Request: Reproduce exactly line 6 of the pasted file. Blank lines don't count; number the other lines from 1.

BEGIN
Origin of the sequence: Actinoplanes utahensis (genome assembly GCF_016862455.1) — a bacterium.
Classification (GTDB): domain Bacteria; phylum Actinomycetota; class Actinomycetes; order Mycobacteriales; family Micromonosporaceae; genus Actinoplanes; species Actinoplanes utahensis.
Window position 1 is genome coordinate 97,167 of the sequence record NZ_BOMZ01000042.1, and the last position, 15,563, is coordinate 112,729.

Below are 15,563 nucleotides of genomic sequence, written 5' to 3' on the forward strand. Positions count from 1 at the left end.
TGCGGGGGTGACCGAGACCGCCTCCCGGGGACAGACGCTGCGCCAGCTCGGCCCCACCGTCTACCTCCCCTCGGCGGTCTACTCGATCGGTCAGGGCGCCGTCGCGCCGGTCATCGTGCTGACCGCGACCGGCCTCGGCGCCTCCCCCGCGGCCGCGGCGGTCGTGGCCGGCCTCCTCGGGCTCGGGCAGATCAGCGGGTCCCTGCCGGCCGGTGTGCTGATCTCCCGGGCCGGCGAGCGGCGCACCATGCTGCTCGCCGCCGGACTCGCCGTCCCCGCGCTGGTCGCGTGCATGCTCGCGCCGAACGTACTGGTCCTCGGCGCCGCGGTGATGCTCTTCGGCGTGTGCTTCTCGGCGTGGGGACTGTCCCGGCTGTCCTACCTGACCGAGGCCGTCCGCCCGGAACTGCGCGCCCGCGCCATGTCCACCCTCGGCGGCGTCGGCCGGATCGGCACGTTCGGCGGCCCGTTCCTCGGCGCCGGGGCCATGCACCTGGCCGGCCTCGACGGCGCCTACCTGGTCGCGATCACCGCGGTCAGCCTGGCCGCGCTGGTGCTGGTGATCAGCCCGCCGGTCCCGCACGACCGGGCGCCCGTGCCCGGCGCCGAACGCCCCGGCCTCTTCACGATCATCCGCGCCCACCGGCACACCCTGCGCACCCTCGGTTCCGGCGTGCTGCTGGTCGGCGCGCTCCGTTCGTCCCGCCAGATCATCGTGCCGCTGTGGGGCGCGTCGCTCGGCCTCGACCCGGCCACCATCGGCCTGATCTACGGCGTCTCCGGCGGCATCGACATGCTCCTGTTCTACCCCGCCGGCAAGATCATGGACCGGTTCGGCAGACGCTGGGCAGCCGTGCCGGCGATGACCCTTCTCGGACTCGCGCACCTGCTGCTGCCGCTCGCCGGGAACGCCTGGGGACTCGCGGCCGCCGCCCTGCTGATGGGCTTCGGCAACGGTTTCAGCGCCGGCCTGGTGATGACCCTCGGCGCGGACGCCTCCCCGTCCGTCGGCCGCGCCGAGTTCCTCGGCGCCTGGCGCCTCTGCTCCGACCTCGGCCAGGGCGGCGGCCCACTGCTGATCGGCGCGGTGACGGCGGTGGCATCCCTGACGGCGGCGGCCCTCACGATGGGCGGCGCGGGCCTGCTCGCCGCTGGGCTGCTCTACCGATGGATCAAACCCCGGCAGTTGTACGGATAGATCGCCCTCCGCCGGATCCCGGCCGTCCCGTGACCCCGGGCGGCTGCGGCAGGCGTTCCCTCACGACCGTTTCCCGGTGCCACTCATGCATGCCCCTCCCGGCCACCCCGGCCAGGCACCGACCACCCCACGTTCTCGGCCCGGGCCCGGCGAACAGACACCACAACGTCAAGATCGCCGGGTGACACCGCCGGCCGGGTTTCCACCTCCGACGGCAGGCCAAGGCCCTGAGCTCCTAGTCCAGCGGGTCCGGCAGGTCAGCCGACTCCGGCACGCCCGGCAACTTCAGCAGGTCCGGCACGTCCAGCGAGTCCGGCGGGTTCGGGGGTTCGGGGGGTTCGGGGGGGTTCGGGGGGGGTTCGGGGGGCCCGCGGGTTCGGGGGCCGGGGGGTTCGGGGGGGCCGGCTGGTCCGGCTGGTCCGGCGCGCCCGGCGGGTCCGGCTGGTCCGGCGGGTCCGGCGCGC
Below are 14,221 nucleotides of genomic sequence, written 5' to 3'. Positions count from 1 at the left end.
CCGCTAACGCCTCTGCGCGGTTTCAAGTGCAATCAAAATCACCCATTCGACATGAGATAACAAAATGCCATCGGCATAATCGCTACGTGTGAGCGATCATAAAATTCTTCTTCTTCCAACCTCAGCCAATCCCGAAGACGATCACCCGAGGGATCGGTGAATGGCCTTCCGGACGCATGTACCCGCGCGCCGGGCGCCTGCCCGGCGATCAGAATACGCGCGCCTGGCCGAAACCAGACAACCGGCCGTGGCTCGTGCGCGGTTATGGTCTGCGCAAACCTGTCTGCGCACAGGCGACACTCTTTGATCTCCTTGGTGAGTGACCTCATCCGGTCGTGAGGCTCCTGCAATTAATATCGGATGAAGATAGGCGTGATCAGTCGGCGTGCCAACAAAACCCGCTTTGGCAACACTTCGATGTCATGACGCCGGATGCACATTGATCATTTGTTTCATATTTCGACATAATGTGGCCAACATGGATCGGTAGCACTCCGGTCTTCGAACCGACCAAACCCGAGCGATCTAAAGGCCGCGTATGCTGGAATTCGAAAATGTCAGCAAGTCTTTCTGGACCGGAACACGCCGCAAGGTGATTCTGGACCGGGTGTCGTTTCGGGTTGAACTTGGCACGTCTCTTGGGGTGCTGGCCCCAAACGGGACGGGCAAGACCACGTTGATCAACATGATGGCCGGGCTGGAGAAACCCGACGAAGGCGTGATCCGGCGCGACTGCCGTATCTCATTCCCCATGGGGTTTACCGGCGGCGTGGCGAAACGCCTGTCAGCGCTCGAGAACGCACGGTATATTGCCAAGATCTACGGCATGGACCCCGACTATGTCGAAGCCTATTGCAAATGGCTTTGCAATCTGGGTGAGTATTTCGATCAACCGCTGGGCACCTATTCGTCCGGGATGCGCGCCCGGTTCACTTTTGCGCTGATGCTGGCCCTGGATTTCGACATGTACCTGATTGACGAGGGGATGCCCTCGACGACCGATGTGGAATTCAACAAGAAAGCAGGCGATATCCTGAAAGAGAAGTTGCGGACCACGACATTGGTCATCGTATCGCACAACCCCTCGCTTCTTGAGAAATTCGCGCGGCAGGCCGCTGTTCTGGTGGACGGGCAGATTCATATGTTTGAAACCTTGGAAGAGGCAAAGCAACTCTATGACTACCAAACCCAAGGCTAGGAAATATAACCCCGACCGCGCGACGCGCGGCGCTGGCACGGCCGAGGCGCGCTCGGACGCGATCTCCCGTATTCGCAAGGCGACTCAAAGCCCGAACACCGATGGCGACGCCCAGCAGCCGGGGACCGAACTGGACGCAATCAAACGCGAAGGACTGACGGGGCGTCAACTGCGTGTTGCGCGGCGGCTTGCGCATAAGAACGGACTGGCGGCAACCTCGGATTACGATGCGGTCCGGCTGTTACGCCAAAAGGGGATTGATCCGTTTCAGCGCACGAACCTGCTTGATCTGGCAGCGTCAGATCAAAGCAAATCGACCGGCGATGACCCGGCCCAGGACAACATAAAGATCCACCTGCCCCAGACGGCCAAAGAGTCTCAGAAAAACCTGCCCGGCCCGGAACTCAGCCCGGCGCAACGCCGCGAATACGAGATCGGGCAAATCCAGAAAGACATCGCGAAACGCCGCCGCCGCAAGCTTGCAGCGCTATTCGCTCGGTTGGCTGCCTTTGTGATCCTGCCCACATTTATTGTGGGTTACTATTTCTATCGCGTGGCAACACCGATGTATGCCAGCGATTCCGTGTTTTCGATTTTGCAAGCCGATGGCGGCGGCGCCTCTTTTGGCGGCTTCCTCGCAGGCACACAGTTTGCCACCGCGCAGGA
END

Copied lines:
Below are 14,221 nucleotides of genomic sequence, written 5' to 3'. Positions count from 1 at the left end.